A Cruise Ship History: The Boudicca


Recently sold by Fred. Olsen Cruise Lines, the Boudicca has escaped the scrap yard.

After 42 years in service, the vessel was one of the oldest cruise ships currently sailing.

While it may no longer sail, it is set to live on as a hotel ship in the next chapter of its long and colorful history:

1970: Royal Viking Line is formed and orders three ships at the Wartsila Helsinki Shipyard. Based in San Francisco, the company aims to offer luxury cruises around the world.

1973: Second in a series of three ships, the Royal Viking Sky enters service on June 5. Virtually identical, the vessels were 21,847 tons and had capacity for 536 passengers. Each.

1982: The Royal Viking Sky is lengthened in a shipyard in West Germany.  As its sister ships, the vessel received a new section that was 28 meters long, increasing its tonnage to 28,000. A second swimming pool, an enlarged reception area, and new penthouse suites are also added.           

1984: While kept as an individual brand with independent management, Royal Viking Line is acquired by Kloster group.    

1988: The Sky runs aground during a cruise in Northern Europe. The vessel hit a sandbank off the coast of Plymouth, England, and suffered damage to its hull. In need of emergency repair, it saw a few cruise cancellations and an unscheduled shipyard visit.

1991: Kloster Cruise Limited announces an inter-company transfer involving the Royal Viking Sky. The ship is to be renamed Sunward and taken over by Kloster’s Norwegian Cruise Line.    

1991: In December, Royal Viking waves goodbye to its ship. According to the cruise line, the Sky sailed 468 cruises under its brand, sailing over 1.4 million nautical miles.  

1992: After only a couple of months with Norwegian, the Sunward is sold to Birka Line of Finland for $76.1 million. The ship was renamed Birka Queen and delivered to its news owners in May, ahead of a summer season sailing in the Baltic.

1992: As part of the sale deal, Kloster chartered the ship back for a seven-month period starting in October. Kloster agreed on a day rate of $22,500 that included crew, maintenance, and marine insurance.

Golden Princess

1993: In February, Birka announced another charter deal, this time to Princess Cruises. Renamed Golden Princess, the vessel was chosen to replace the 1957-built Dawn Princess.

1993: After a significant refit, the Golden Princess debuted in June. The inaugural deployment included 10-night cruises to Alaska from San Francisco and 10-night cruises to Mexico from Los Angeles.

1996: With newbuilds entering service, Princess decided to terminate the charter contract. Birka Cruises then sold the vessel to Star Cruises, who renamed it the SuperStar Capricorn.

1997: Star Cruises to New York? In a unique development, the SuperStar Capricorn was scheduled to operate in the North American market. Genting – who owns Star Cruises – planned a casino operation in New York City using the ship, starting in 1998.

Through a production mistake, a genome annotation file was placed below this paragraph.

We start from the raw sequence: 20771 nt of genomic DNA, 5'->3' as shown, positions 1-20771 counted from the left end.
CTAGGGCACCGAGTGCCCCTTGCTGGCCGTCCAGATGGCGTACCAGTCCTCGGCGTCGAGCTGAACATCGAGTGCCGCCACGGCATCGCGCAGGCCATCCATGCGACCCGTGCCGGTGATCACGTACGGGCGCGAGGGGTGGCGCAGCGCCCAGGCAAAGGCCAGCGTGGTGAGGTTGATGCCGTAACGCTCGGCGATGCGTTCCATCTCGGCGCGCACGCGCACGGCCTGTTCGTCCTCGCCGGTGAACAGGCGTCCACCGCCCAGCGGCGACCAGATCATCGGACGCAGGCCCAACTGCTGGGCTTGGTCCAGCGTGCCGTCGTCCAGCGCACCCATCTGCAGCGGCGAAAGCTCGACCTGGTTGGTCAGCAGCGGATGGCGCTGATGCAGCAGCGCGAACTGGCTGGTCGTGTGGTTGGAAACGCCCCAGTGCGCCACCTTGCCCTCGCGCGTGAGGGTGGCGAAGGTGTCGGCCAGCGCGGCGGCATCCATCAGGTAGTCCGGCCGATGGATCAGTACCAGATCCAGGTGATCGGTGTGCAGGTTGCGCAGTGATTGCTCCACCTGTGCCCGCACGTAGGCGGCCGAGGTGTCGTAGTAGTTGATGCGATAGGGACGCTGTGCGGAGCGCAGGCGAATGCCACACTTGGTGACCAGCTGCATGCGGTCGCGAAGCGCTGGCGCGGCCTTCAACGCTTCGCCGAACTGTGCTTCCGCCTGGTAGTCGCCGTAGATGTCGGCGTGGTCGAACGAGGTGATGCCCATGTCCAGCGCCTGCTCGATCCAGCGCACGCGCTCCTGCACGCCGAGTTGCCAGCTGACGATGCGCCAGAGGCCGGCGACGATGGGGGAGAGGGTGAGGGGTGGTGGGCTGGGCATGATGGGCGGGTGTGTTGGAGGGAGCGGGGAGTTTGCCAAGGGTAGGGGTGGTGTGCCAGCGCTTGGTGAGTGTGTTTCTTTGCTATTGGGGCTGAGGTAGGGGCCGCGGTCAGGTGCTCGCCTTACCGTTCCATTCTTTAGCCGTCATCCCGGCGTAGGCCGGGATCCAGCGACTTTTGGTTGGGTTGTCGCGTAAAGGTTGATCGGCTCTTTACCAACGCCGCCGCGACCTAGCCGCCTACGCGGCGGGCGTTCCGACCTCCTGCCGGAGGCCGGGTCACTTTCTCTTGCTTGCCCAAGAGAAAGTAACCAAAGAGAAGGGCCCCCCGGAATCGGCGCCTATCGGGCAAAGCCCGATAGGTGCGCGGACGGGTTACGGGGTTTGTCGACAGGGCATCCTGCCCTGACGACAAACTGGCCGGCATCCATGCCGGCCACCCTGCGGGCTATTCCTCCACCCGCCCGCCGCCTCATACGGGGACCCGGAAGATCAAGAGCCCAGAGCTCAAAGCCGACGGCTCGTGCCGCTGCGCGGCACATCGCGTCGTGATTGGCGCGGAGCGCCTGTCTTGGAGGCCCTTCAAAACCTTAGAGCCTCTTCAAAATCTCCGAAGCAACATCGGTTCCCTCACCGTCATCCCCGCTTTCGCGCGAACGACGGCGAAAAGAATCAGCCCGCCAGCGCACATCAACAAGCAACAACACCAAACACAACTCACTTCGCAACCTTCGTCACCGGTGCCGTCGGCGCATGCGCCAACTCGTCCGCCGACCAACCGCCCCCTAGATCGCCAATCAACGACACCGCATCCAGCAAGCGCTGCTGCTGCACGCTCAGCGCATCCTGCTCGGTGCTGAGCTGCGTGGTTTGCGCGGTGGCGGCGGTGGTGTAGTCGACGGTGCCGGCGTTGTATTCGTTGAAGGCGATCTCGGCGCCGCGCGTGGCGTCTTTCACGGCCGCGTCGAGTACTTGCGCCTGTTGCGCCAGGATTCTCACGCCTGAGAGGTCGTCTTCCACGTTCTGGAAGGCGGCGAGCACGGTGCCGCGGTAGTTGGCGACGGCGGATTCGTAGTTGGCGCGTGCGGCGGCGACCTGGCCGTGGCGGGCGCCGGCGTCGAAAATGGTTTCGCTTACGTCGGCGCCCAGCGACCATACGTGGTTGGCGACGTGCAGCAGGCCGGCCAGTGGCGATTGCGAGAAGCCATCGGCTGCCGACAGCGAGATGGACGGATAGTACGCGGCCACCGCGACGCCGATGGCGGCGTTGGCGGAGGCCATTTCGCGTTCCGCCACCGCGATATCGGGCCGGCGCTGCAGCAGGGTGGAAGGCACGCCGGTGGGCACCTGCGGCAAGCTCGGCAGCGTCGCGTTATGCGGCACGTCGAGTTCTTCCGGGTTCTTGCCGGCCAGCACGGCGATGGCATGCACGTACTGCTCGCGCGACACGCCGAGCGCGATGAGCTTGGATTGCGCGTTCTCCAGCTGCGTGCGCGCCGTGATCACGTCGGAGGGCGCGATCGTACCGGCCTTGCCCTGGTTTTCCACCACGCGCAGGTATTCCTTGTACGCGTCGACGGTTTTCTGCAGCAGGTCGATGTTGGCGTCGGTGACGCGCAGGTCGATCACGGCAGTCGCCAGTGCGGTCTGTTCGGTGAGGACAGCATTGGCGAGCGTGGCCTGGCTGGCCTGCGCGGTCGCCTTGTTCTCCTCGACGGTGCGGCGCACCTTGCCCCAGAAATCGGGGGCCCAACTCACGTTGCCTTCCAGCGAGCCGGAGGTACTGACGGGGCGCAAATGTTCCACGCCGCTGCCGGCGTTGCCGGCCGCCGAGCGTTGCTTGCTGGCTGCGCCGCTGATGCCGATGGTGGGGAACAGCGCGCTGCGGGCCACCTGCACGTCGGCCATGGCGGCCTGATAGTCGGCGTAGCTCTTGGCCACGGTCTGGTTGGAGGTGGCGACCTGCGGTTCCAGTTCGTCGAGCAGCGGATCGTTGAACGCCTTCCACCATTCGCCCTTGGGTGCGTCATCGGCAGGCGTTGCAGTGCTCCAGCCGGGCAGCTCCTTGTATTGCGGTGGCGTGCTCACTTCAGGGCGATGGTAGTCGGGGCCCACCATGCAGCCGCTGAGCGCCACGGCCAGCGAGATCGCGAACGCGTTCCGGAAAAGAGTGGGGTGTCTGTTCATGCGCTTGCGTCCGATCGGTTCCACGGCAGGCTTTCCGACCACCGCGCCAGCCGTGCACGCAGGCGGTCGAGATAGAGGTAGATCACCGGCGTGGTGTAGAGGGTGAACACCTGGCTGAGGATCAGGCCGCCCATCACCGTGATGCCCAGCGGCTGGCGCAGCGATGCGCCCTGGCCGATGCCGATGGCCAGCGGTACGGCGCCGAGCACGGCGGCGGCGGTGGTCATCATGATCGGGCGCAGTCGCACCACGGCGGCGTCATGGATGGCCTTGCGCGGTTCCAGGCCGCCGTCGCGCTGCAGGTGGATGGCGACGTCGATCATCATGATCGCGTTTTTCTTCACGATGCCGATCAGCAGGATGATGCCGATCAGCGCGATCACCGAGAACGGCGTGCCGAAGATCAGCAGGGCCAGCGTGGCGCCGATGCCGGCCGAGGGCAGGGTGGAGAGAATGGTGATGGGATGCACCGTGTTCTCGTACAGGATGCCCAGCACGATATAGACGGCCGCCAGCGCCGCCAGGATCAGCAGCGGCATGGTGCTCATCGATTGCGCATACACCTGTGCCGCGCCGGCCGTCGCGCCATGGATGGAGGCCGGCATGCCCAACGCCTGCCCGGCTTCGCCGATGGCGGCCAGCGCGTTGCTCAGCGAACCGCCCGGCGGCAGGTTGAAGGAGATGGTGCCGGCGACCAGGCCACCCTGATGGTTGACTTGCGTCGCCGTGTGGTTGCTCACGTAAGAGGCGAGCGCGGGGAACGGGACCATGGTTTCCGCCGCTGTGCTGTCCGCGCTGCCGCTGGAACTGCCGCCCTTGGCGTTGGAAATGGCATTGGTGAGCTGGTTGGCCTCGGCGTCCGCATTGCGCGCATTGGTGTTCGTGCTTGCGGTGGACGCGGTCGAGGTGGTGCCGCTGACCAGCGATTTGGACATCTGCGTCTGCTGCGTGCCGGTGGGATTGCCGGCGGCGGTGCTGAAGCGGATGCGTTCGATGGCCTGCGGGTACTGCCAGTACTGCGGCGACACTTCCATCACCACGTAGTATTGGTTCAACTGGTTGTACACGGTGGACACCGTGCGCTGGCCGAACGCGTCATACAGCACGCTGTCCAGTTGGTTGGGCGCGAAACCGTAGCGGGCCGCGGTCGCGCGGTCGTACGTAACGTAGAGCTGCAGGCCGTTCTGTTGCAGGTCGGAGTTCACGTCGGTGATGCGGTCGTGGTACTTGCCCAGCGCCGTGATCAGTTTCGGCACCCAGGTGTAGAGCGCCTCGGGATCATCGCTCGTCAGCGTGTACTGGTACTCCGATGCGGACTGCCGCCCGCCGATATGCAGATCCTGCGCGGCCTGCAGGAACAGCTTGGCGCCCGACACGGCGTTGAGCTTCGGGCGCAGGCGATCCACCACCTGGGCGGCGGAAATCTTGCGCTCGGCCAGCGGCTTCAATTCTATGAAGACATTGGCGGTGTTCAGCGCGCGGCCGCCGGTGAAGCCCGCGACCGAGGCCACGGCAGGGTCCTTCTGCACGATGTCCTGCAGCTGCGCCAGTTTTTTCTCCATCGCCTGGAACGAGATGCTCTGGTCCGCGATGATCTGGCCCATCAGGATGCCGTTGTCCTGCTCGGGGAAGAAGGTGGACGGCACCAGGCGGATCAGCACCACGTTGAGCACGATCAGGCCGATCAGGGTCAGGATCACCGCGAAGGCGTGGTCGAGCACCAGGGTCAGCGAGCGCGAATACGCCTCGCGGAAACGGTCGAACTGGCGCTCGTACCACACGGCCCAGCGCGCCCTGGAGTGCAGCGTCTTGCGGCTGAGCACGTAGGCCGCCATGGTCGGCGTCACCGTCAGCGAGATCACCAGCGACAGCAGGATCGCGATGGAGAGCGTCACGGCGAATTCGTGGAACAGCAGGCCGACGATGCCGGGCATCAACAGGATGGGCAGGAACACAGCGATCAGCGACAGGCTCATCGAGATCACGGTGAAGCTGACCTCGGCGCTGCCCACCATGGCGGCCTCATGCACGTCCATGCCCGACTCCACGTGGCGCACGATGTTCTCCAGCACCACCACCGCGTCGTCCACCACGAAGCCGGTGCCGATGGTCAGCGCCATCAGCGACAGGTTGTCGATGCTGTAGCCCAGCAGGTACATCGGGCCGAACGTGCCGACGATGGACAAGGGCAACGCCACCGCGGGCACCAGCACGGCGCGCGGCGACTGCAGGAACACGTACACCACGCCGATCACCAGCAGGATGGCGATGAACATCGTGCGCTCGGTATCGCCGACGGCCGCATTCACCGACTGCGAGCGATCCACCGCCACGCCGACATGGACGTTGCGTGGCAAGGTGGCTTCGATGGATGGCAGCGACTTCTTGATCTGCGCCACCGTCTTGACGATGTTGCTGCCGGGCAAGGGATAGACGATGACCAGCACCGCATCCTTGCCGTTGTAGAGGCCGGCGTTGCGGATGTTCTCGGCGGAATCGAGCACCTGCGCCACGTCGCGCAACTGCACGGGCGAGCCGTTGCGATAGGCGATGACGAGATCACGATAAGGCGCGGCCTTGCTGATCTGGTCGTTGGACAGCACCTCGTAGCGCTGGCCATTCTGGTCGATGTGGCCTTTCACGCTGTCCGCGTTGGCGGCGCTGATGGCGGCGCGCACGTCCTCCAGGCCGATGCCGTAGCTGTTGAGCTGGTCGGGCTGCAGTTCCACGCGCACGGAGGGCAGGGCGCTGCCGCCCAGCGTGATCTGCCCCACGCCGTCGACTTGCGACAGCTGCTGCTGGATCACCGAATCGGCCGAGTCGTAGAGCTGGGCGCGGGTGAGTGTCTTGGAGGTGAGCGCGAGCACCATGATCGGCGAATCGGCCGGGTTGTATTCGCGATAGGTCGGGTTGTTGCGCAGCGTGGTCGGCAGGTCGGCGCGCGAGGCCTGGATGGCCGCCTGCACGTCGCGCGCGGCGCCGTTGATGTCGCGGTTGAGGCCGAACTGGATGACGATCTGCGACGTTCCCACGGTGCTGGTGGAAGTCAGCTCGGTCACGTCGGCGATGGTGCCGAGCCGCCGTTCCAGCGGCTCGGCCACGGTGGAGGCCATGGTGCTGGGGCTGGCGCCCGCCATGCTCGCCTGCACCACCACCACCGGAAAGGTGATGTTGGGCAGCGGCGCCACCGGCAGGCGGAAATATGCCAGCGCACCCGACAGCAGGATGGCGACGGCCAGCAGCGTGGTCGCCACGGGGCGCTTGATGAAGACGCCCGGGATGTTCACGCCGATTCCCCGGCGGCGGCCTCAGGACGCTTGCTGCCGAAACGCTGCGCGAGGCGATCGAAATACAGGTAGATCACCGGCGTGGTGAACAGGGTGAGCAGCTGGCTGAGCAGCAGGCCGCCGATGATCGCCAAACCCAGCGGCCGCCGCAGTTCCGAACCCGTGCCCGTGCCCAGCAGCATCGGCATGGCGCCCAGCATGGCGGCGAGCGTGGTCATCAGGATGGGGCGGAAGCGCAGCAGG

1998: With the casino operation in New York being suspsned before its actual start, the SuperStar Capricorn ended up chartered to the South Korean industrial giant Hyundai.

As part of the four-year charter deal, the ship was renamed Hyundai Keumgang while Star Cruises kept providing hotel and marine operations. Hyundai used it on short cruises to North Korea's Kumkang Mountain region.

1998: As part of the four-year charter deal, the ship was renamed Hyundai Keumgang while Star Cruises kept providing hotel and marine operations. Hyundai used it on short cruises to North Korea’s Kumkang Mountain region.

2001: Due to politics on the Korean peninsula, Hyundai’s operation failed in 2001. As a result, the ship was returned to Star Cruises for further service in Asia.

2004: Iberojet buys the SuperStar Capricorn $20 million. The newly formed Spanish cruise line renamed the vessel the Grand Latino for service in the Mediterranean.

2005: Operating the former Royal Viking Star since 1996, Fred. Olsen Cruise Line buys the Grand Latino and now has both sister ships. The company takes delivery of the vessel in October.  


2006: After an extensive refit, which included the addition of new engines at the Blohm + Voss shipyard, the vessel debuts as the Boudicca.


2015: In line with the rest of the fleet, the Boudicca receives Fred. Olsen’s new livery. For the first time in its long career, the vessel sports a gray hull.  

2018: The Boudicca returns to Blohm + Voss for yet another significant refit. One of the main areas of work was the stripping out and rejuvenation of the 462 rooms across the ship. Engineering work, technical modernization and general refurbishments were also on the schedule.

2020: As a result of the COVID-19 pandemic, Fred. Olsen decides to replace the Boudicca with a newer and larger vessel. Bought from Holland America Line, the former Amsterdam is set to operate Boudicca’s cruises from March 2021.

2020: With Bolette taking over its itineraries, the Boudicca is sold by Fred. Olsen in September. The ship is expected to become an accommodation vessel for its new Turkish owners.

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